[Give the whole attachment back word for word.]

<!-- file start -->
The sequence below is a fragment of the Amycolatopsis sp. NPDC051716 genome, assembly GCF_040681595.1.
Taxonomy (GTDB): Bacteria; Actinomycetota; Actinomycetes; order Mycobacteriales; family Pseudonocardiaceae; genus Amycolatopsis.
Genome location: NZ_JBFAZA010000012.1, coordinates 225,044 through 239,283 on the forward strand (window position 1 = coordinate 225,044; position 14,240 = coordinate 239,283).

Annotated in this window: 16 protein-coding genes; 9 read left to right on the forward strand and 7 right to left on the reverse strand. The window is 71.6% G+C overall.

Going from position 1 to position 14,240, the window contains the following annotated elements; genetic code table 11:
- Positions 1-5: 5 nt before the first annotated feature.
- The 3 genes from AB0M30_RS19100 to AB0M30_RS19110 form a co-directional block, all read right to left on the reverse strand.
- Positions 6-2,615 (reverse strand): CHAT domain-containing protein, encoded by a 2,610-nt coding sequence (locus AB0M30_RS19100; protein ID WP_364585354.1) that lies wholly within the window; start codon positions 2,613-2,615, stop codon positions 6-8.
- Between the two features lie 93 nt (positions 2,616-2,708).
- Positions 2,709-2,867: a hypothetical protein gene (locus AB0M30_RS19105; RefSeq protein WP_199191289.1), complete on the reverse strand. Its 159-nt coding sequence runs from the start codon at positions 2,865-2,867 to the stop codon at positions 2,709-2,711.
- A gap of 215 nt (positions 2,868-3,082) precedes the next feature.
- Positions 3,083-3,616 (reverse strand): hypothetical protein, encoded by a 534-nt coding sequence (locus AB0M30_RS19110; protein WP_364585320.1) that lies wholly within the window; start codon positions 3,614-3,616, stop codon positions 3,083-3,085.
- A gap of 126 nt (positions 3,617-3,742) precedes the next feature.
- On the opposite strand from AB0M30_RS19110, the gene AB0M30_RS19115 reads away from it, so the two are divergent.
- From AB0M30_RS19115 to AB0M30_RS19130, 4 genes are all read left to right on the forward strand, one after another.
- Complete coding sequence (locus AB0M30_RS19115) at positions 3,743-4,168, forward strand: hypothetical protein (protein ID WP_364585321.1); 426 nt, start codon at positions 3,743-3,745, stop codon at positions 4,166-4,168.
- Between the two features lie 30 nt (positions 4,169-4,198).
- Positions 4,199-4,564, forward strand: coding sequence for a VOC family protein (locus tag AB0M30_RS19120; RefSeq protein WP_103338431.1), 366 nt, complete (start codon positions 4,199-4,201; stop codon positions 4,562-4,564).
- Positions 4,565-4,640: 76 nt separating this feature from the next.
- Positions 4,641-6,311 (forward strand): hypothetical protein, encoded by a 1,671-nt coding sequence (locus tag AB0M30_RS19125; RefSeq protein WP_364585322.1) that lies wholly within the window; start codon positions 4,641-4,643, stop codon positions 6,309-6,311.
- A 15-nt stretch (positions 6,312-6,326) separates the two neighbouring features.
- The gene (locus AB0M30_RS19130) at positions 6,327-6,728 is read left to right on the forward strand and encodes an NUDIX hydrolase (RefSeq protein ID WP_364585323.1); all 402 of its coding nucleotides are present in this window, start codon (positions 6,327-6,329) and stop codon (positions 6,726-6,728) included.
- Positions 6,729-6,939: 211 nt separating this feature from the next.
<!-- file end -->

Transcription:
The sequence below is a fragment of the Amycolatopsis sp. NPDC051716 genome, assembly GCF_040681595.1.
Taxonomy (GTDB): Bacteria; Actinomycetota; Actinomycetes; order Mycobacteriales; family Pseudonocardiaceae; genus Amycolatopsis.
Genome location: NZ_JBFAZA010000012.1, coordinates 225,044 through 239,283 on the forward strand (window position 1 = coordinate 225,044; position 14,240 = coordinate 239,283).

Annotated in this window: 16 protein-coding genes; 9 read left to right on the forward strand and 7 right to left on the reverse strand. The window is 71.6% G+C overall.

Going from position 1 to position 14,240, the window contains the following annotated elements; genetic code table 11:
- Positions 1-5: 5 nt before the first annotated feature.
- The 3 genes from AB0M30_RS19100 to AB0M30_RS19110 form a co-directional block, all read right to left on the reverse strand.
- Positions 6-2,615 (reverse strand): CHAT domain-containing protein, encoded by a 2,610-nt coding sequence (locus AB0M30_RS19100; protein ID WP_364585354.1) that lies wholly within the window; start codon positions 2,613-2,615, stop codon positions 6-8.
- Between the two features lie 93 nt (positions 2,616-2,708).
- Positions 2,709-2,867: a hypothetical protein gene (locus AB0M30_RS19105; RefSeq protein WP_199191289.1), complete on the reverse strand. Its 159-nt coding sequence runs from the start codon at positions 2,865-2,867 to the stop codon at positions 2,709-2,711.
- A gap of 215 nt (positions 2,868-3,082) precedes the next feature.
- Positions 3,083-3,616 (reverse strand): hypothetical protein, encoded by a 534-nt coding sequence (locus AB0M30_RS19110; protein WP_364585320.1) that lies wholly within the window; start codon positions 3,614-3,616, stop codon positions 3,083-3,085.
- A gap of 126 nt (positions 3,617-3,742) precedes the next feature.
- On the opposite strand from AB0M30_RS19110, the gene AB0M30_RS19115 reads away from it, so the two are divergent.
- From AB0M30_RS19115 to AB0M30_RS19130, 4 genes are all read left to right on the forward strand, one after another.
- Complete coding sequence (locus AB0M30_RS19115) at positions 3,743-4,168, forward strand: hypothetical protein (protein ID WP_364585321.1); 426 nt, start codon at positions 3,743-3,745, stop codon at positions 4,166-4,168.
- Between the two features lie 30 nt (positions 4,169-4,198).
- Positions 4,199-4,564, forward strand: coding sequence for a VOC family protein (locus tag AB0M30_RS19120; RefSeq protein WP_103338431.1), 366 nt, complete (start codon positions 4,199-4,201; stop codon positions 4,562-4,564).
- Positions 4,565-4,640: 76 nt separating this feature from the next.
- Positions 4,641-6,311 (forward strand): hypothetical protein, encoded by a 1,671-nt coding sequence (locus tag AB0M30_RS19125; RefSeq protein WP_364585322.1) that lies wholly within the window; start codon positions 4,641-4,643, stop codon positions 6,309-6,311.
- A 15-nt stretch (positions 6,312-6,326) separates the two neighbouring features.
- The gene (locus AB0M30_RS19130) at positions 6,327-6,728 is read left to right on the forward strand and encodes an NUDIX hydrolase (RefSeq protein ID WP_364585323.1); all 402 of its coding nucleotides are present in this window, start codon (positions 6,327-6,329) and stop codon (positions 6,726-6,728) included.
- Positions 6,729-6,939: 211 nt separating this feature from the next.